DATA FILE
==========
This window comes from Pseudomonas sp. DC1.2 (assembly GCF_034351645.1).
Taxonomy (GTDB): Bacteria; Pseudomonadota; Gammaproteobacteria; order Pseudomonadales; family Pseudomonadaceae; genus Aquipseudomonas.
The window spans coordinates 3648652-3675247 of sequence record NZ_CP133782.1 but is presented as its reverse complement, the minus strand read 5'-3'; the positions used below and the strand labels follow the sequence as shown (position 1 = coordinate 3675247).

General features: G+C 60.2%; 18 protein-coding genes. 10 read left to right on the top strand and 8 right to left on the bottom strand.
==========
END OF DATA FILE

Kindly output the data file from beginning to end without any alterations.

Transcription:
This window comes from Pseudomonas sp. DC1.2 (assembly GCF_034351645.1).
Taxonomy (GTDB): Bacteria; Pseudomonadota; Gammaproteobacteria; order Pseudomonadales; family Pseudomonadaceae; genus Aquipseudomonas.
The window spans coordinates 3648652-3675247 of sequence record NZ_CP133782.1 but is presented as its reverse complement, the minus strand read 5'-3'; the positions used below and the strand labels follow the sequence as shown (position 1 = coordinate 3675247).

General features: G+C 60.2%; 18 protein-coding genes. 10 read left to right on the top strand and 8 right to left on the bottom strand.